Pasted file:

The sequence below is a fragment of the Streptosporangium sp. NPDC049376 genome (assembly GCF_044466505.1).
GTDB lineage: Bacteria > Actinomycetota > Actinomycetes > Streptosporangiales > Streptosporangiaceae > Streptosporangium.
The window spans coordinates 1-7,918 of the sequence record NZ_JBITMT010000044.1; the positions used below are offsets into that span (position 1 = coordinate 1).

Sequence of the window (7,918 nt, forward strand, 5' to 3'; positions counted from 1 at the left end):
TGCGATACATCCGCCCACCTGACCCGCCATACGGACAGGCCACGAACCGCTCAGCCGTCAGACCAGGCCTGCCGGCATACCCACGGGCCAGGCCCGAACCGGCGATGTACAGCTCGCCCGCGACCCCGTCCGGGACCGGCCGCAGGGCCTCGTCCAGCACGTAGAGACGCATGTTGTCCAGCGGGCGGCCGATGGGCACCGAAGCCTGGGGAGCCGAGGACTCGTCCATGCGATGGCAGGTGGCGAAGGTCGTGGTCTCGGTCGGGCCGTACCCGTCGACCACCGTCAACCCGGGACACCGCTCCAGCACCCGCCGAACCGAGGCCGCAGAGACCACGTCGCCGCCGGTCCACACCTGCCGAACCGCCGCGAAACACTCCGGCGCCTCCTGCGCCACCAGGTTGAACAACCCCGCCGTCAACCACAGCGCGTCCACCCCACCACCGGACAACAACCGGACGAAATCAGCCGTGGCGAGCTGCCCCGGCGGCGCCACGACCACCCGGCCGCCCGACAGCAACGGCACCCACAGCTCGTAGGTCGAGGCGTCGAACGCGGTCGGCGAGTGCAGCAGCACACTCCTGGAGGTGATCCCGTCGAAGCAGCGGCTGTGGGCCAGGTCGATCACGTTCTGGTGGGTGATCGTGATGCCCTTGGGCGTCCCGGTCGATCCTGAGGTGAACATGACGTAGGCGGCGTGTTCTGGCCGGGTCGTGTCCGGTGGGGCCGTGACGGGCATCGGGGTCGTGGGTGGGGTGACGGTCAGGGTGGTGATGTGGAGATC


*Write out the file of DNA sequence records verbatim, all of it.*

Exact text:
The sequence below is a fragment of the Streptosporangium sp. NPDC049376 genome (assembly GCF_044466505.1).
GTDB lineage: Bacteria > Actinomycetota > Actinomycetes > Streptosporangiales > Streptosporangiaceae > Streptosporangium.
The window spans coordinates 1-7,918 of the sequence record NZ_JBITMT010000044.1; the positions used below are offsets into that span (position 1 = coordinate 1).

Sequence of the window (7,918 nt, forward strand, 5' to 3'; positions counted from 1 at the left end):
TGCGATACATCCGCCCACCTGACCCGCCATACGGACAGGCCACGAACCGCTCAGCCGTCAGACCAGGCCTGCCGGCATACCCACGGGCCAGGCCCGAACCGGCGATGTACAGCTCGCCCGCGACCCCGTCCGGGACCGGCCGCAGGGCCTCGTCCAGCACGTAGAGACGCATGTTGTCCAGCGGGCGGCCGATGGGCACCGAAGCCTGGGGAGCCGAGGACTCGTCCATGCGATGGCAGGTGGCGAAGGTCGTGGTCTCGGTCGGGCCGTACCCGTCGACCACCGTCAACCCGGGACACCGCTCCAGCACCCGCCGAACCGAGGCCGCAGAGACCACGTCGCCGCCGGTCCACACCTGCCGAACCGCCGCGAAACACTCCGGCGCCTCCTGCGCCACCAGGTTGAACAACCCCGCCGTCAACCACAGCGCGTCCACCCCACCACCGGACAACAACCGGACGAAATCAGCCGTGGCGAGCTGCCCCGGCGGCGCCACGACCACCCGGCCGCCCGACAGCAACGGCACCCACAGCTCGTAGGTCGAGGCGTCGAACGCGGTCGGCGAGTGCAGCAGCACACTCCTGGAGGTGATCCCGTCGAAGCAGCGGCTGTGGGCCAGGTCGATCACGTTCTGGTGGGTGATCGTGATGCCCTTGGGCGTCCCGGTCGATCCTGAGGTGAACATGACGTAGGCGGCGTGTTCTGGCCGGGTCGTGTCCGGTGGGGCCGTGACGGGCATCGGGGTCGTGGGTGGGGTGACGGTCAGGGTGGTGATGTGGAGATC